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story.lead_photo.caption A pedestrian crosses the pedestrian bridge to the parking garage in the rain Wednesday on the University of Arkansas at Little Rock campus. (Arkansas Democrat-Gazette/Staton Breidenthal)

Heavy rains have pounded Arkansas since New Year's Day, dropping about twice as much water as normal and causing minor flooding along the White and Ouachita rivers.

Dan Koch, a meteorologist with the National Weather Service in North Little Rock, said the latest bout of rain should have moved out of Arkansas by this morning. He said most rivers in the state will crest this weekend or early next week.

"We've got high water and flood warnings out for the White River," Koch said. "There are a lot of lowlands around the White River that are flooded. The river is coming up a little more. It's not catastrophic, but the river will rise a little more through the weekend."

The White River was in minor flood stage Wednesday from Augusta to Clarendon. It's expected to crest this weekend at about 26 feet at Des Arc and 29 feet at Clarendon.

The Ouachita River from Camden south to the Louisiana state line is in minor flood stage, said Maurio Valverde, a meteorologist with the National Weather Service in Shreveport.

"It's a fairly slow-moving river so it's going to be in flood stage for a while," he said. "So even though the rain has ended in that area, in that drainage basin, the flood is going to continue to go on for several days."

Valverde said tributaries of the Ouachita River are also flooded.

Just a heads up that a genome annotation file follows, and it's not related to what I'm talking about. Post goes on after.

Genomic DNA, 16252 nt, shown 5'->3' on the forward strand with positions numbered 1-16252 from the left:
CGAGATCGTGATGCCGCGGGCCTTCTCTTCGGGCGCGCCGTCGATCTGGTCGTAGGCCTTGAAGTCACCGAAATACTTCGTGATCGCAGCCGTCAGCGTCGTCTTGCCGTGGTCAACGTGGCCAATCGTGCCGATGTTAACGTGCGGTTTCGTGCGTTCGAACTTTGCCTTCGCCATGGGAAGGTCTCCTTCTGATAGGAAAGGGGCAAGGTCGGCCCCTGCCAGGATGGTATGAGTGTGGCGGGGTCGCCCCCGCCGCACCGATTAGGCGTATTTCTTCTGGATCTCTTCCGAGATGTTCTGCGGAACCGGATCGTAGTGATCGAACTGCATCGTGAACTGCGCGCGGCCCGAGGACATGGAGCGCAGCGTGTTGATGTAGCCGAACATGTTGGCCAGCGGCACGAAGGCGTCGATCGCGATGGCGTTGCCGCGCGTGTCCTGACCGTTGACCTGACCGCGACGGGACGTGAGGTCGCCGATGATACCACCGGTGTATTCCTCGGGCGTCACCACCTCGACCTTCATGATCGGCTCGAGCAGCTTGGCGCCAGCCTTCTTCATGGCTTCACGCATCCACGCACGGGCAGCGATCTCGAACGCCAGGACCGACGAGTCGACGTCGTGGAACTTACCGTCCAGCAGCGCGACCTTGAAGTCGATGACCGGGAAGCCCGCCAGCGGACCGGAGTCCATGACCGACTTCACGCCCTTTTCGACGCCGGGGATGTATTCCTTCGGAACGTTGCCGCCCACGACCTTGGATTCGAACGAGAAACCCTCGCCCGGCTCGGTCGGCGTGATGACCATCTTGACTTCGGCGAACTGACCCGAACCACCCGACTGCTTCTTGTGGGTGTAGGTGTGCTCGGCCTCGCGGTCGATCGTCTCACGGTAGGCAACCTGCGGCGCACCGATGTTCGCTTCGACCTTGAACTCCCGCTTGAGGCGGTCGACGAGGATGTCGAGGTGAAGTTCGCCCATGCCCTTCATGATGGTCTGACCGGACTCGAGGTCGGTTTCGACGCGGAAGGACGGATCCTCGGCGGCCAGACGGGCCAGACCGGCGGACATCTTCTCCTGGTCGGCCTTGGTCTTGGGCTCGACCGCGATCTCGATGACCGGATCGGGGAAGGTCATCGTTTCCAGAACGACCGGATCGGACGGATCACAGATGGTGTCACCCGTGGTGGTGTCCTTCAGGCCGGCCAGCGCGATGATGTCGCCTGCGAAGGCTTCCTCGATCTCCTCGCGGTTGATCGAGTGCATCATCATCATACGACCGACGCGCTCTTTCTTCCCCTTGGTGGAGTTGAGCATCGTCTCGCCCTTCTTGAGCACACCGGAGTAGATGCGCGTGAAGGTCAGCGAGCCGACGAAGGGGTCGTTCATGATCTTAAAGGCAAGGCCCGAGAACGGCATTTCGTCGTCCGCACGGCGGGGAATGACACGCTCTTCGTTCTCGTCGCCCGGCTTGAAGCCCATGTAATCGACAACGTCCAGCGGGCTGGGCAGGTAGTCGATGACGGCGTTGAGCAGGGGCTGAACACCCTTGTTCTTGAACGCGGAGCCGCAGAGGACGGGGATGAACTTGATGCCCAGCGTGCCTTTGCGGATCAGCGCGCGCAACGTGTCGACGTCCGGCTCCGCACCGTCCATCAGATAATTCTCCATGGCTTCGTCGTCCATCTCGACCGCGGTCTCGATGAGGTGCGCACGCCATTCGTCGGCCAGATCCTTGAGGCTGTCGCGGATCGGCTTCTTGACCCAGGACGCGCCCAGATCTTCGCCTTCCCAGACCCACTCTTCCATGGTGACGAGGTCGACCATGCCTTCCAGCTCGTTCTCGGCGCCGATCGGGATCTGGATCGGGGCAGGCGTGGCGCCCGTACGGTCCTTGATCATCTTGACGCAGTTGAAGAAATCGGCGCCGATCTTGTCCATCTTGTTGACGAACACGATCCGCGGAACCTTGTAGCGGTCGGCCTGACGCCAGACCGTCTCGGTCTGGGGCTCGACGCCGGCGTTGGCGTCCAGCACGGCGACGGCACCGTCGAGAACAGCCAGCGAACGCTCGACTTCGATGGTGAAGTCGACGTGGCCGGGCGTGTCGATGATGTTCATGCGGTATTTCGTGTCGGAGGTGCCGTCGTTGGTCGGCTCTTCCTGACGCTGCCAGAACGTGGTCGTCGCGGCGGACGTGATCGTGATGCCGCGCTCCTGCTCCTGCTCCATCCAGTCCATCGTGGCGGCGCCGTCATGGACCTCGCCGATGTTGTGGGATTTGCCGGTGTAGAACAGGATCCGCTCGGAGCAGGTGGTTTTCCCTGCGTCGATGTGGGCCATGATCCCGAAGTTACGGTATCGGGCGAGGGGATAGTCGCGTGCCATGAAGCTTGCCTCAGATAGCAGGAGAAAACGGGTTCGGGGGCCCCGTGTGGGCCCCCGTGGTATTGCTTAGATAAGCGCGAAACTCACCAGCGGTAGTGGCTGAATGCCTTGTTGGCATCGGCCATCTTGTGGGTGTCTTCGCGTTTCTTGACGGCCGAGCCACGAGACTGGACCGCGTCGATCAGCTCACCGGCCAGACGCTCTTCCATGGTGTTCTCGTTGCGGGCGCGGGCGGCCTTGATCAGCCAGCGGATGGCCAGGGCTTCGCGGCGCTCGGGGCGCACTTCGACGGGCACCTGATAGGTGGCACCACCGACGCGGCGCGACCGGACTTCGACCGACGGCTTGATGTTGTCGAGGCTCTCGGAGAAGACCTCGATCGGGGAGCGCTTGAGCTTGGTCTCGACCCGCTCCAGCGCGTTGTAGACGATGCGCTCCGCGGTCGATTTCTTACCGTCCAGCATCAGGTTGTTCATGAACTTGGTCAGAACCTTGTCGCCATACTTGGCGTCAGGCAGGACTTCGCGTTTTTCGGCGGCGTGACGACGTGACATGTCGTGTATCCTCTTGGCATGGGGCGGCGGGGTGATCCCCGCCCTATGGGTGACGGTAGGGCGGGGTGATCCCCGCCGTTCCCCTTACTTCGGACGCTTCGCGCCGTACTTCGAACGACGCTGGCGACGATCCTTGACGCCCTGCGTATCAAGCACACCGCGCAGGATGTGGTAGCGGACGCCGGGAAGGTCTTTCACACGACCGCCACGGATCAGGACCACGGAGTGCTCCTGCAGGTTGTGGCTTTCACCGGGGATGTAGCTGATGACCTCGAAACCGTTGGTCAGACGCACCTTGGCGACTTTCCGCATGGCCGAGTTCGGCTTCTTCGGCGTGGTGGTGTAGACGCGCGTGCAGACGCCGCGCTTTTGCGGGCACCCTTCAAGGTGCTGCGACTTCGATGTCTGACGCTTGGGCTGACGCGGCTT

The Arkansas Department of Transportation's website showed six highways in Arkansas closed because of high water Wednesday afternoon. Three of those closed highways were in the Ouachita River basin.

Randy Ort, a spokesman for the Transportation Department, said all but one of the four closed highways could be reopened by today after the rain moves out of the state.

Ort said it may take longer for Arkansas 7 to drain in Ouachita County north of Camden. He described the flooded highways as "usual suspects," indicating they often have high water.

Ort said the flooding is not nearly as serious as it was last spring.

"Last year's river flooding was more a result of the rains we got north and west of Arkansas that ended up draining here," Ort said. "This is what we would term flash flooding. It comes up quicker, but it goes away. These are more short-lived events."

Between Jan. 1 and Wednesday morning, El Dorado had received 11.21 inches of rain, Valverde said. That's 5.1 inches above normal.

Other Arkansas cities weren't far behind:

• Texarkana had 9.44 inches of rain since Jan. 1. That's 4.6 inches above normal.

• Little Rock had 9.21 inches of rain, which is 4.31 inches above normal.

• Fayetteville had 8.31 inches of rain, 4.36 inches above normal.

The forecast calls for a short dry spell.

"We've got a couple of days to dry out and drain a little bit," Valverde said. "Then more rain. Hopefully not as much as we just got."

Koch said a cold front will be moving through Arkansas tonight.

"I think the big story is this front is bringing in a lot colder temperatures," he said. "Thursday night into Friday morning we're going to be seeing some of the coldest temperatures we've seen for a while."

The temperature in Northwest Arkansas will drop to the teens, said Tyler Snider, a meteorologist for the National Weather Service in Tulsa. The wind will make it feel more like 10 degrees, he said. The forecast includes a 20% chance of snow for Fayetteville early this morning.

"Winter is not ready to let go," said Koch, the North Little Rock-based meteorologist. "We've got daffodils blooming down here. I've got a cherry tree in my backyard that's blooming."

Metro on 02/13/2020

Print Headline: State's soggy; year's rainfall double norms

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